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If Baby Does 10 Of These 20 Things, Mom Is Underfeeding

There’s no sugarcoating it: parenting a new baby is stressful. Of all the things that send moms into panic mode, feeding can be the most stressful.

However a mom chooses to feed her baby, whether it be breastfeeding or bottle, what matters is that her bundle of joy is getting enough nutrients for healthy growth. Both feeding methods come with certain challenges and for any parent, knowing how much baby wants, and how often, is all part of the learning curve.

With bottle-fed babies, many parents worry they are underfeeding when they don’t drink as much milk as expected, and for breastfeeding moms, knowing how much liquid a baby is consuming can be a mystery; after all, it's not possible to mark it off in ounces like bottles.

The problem is that infants, unlike older kids, don’t have the words to let us know if they’re hungry. That’s not to say, however, that they can’t communicate their needs in other ways.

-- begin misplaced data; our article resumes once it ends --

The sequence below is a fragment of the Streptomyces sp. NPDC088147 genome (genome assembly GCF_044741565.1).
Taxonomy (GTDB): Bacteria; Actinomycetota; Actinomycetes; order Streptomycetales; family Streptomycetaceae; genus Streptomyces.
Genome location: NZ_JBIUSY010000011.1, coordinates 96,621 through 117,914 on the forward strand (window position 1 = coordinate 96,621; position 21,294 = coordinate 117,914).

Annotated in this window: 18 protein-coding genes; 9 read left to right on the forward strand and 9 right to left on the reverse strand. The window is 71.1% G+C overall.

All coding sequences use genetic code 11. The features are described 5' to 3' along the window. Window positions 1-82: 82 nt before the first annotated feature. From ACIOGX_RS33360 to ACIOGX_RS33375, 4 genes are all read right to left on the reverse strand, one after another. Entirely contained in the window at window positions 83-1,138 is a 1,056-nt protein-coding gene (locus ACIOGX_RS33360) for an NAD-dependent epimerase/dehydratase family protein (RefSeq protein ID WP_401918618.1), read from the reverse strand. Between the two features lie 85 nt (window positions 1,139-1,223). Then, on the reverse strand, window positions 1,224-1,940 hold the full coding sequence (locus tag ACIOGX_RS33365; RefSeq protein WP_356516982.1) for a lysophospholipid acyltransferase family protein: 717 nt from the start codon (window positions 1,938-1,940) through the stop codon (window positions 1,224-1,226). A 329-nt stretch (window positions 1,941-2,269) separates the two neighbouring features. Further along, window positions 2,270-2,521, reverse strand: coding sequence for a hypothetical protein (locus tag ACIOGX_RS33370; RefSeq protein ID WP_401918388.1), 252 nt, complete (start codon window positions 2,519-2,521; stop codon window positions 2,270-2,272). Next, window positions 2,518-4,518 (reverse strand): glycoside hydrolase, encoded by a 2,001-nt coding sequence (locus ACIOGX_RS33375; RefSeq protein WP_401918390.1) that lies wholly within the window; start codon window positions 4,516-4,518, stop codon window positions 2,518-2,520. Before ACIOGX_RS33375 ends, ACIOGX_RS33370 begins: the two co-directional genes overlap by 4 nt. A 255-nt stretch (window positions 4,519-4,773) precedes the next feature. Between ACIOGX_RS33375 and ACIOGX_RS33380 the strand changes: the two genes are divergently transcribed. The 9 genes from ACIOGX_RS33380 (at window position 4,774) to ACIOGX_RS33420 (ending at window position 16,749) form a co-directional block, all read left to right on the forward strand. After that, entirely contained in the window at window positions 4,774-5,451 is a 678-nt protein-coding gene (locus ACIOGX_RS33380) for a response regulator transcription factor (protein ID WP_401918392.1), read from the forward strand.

Babies actually give little signals about their appetites all the time. Parents just need to learn how to spot them. Knowing and understanding these physical cues can help prevent underfeeding, which can have lasting physical effects on a baby’s development.

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20 Restless, Squirming, And Fussing After Feeds

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You’ve recently fed baby, so why is the baby still so restless? A fussy baby who is squirming, fidgeting, and generally wriggling around, is trying to tell you something — but what is it?

Restless behavior can be a sign of tiredness, trapped wind, or hunger. But if the baby is wide awake, and burping and comforting them hasn't done the trick, it might be worth offering milk again.

While other tell-tale signs—like lip-smacking and finger-sucking—are the early signals baby is hungry, active movements like squirming and fidgeting are late hunger cues, performed to get mom’s full attention. If these go ignored, crying might be on the cards.